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City interest high in Land Bank concept

By DARREL RADFORD - dradford@thecouriertimes.com

New Castle city officials are literally banking on a new strategy to combat blight in local neighborhoods and beautify the town at the same time.

All too often, neglected properties go up for tax sale and out-of-state buyers who have never set foot in New Castle buy them without really seeing what they’re getting. And all too often, when they find out, they abandon them all over again, sending the property back to yet another tax sale.

At the most recent City Council meeting, members learned of and embraced the concept of a Land Bank.

Land Banks, made possible by Senate Enrolled Act 232 of the 119th Indiana General Assembly, are designed to help communities acquire tax delinquent or other problematic properties in hopes of getting other local organizations or citizens involved in improving them and ultimately getting them back on the tax rolls.

Mayor Greg York said the land bank concept would allow the city some measure of control with what happens to vacant or dilapidated properties, something that all too frequently is elusive under current practices.

“The city does not intend to get into the real estate business,” York said. “The frustrating thing is the county -- which every county has done -- has started an online tax sale and people from California to Canada can see a property that’s half an acre, and there is a dwelling on it, and the taxes on it are $450. And they get on Google Earth and there’s a picture from 10 years ago, which is exactly what happened on 25th Street where the Firestone building was. They thought there was a building standing there when they bought that property.

“When they see they’re not going to get their money out of it, they don’t pay their portion and the property goes right back in the tax sale a year later, so it ties our hands repeatedly,” York said. “What this allows us to do is take ownership of it from the start and sell it to a local investor who wants to rehab the house or a group that wants to demo the property. It gives us control instead of somebody taking it that we have no control over.

“It’s not for us to get rich and make money on, but it’s for us to be able to control what happens to these properties,” York concluded.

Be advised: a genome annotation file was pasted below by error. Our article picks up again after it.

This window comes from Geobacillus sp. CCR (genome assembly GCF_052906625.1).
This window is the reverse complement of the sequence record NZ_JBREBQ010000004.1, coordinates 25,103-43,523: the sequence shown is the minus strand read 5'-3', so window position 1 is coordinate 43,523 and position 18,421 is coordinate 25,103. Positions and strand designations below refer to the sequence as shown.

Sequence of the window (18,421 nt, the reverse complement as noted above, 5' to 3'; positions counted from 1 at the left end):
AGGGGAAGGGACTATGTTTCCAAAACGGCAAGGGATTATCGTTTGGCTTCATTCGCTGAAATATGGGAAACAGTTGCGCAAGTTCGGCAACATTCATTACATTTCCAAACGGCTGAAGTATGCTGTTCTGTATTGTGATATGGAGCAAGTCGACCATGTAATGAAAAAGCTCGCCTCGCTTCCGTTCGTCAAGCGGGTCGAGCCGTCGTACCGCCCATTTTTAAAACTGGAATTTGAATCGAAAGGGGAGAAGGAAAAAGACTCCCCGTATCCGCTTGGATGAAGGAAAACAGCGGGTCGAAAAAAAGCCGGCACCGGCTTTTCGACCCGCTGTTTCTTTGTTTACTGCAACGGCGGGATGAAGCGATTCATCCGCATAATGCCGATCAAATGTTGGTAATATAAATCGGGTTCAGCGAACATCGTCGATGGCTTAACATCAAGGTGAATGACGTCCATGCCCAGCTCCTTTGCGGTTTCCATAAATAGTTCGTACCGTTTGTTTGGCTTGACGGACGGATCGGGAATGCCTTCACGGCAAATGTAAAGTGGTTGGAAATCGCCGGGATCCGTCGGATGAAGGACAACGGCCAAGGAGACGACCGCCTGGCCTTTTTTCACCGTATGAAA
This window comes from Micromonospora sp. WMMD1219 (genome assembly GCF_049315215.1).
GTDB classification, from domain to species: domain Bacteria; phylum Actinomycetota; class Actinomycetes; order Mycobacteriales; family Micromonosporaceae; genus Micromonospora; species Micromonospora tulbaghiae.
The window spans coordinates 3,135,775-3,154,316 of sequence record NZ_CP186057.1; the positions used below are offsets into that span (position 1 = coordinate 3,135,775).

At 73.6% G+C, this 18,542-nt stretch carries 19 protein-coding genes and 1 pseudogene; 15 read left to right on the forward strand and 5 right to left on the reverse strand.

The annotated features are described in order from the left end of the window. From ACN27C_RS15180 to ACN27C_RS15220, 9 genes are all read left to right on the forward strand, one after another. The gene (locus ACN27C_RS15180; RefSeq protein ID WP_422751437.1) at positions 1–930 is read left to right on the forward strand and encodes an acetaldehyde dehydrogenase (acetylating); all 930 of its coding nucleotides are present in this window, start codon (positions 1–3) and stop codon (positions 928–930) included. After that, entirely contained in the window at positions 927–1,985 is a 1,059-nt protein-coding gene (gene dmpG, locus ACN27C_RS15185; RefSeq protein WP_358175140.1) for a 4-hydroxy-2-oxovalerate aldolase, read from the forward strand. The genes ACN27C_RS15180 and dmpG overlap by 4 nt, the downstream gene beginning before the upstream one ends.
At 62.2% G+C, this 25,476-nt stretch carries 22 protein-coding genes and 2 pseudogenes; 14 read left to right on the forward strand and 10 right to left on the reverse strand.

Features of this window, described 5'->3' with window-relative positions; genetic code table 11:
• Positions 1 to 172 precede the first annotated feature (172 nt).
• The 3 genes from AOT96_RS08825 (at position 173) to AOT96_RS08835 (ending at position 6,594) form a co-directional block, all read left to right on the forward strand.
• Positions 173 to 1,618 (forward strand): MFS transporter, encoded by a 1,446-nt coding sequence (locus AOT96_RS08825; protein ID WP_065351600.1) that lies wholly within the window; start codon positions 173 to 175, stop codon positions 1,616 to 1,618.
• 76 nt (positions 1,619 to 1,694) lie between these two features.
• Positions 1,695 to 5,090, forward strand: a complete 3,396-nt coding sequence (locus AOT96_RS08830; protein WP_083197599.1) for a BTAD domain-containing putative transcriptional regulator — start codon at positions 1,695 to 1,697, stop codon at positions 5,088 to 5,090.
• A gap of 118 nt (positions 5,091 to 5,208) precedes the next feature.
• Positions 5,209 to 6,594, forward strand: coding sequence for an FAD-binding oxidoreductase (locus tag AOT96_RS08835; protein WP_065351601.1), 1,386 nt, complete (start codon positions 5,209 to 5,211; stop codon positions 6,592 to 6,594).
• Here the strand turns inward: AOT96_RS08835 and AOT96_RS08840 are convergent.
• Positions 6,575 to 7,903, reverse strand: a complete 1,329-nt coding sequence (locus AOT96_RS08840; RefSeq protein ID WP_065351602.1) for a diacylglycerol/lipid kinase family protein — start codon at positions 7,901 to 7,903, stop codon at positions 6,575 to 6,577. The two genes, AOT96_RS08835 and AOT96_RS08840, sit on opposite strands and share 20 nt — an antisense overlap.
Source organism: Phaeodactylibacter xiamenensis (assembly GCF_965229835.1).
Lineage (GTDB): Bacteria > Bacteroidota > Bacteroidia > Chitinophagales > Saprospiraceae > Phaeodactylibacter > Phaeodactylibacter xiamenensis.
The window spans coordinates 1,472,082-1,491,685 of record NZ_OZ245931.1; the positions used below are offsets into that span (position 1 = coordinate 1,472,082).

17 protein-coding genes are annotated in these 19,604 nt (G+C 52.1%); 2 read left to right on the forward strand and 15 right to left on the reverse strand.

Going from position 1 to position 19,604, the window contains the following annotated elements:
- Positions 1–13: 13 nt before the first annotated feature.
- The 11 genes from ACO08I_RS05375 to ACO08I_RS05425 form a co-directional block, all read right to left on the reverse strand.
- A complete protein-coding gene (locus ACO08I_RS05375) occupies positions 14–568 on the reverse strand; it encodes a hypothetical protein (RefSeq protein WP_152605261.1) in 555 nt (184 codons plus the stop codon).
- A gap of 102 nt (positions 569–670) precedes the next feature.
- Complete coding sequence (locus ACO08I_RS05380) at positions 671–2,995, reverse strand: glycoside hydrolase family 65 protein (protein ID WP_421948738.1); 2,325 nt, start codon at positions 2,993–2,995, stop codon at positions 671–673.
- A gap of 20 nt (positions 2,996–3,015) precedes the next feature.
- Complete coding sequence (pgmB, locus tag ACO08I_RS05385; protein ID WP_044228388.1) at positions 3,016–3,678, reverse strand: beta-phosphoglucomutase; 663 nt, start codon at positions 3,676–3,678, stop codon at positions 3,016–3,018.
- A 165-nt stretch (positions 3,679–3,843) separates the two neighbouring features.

The land bank ordinance, enthusiastically passed on first reading, would consist of a nine-member board with three appointed by the mayor, three by the City Council and one by the County Treasurer -- all of whom must be city residents. Two additional members with no city residence requirements will be appointed by the seven directors who live in the city.

The Land Bank will give city officials lots of options it hasn’t had before, according to City Attorney David Copenhaver.

“The City has acquired properties in various ways over the years that they may wish to put in the land bank,” Copenhaver said. “Where the land banks have become most successful is when they target an area that is in a neighborhood in decline and having a number of vacant homes, then cluster them and try to sell those lots to a developer who would then try to improve that neighborhood.”

Copenhaver emphasized the ordinance had no funding with it.

“This just sets up the framework,” he said to council members. “You would have to set up a funding mechanism in an upcoming budget.”

“Hopefully, this will fund itself,” Clerk-Treasurer Christy York said. “It will be its own fund, similar to a non-reverting fund.”

Councilman Jerry Walden also praised the GIS Coordinator Ed Hill’s efforts at getting properties located in the local Blight Elimination Program. Walden said creating land bank will hopefully make it that job easier. 

“This is a positive step to planning, which historically we haven’t been great at,” Councilman Aaron Dicken agreed. “As far as planning, this is huge. This gives us the chance to have something positive happen where the majority of the time something negative is happening.”

Dicken said the land bank would also benefit from the partnership with the Chamber of Commerce and the county’s economic development corporation (EDC). The organizations could either put out requests for proposals for certain businesses the city would like to see in the community or, when somebody comes knocking at the door, they’d be able to show a portfolio of some options.

“We already own a bunch of properties, but we don’t have them in an condensed package where a group of people can market those properties,” Copenhaver said. “Sometimes we even forget what we own.”

Hope Initiative and Healthy Communities have taken problem properties and improved them in the past.

“There are properties we’ve already acquired that we may try to put in the land bank,” Copenhaver said.

“I’d like to thank everybody involved with this land bank, the great job they did and the time they spent,” Councilman Jeff Hancock said.

Second reading of the land bank ordinance is scheduled at the council’s Monday, Feb. 4 meeting.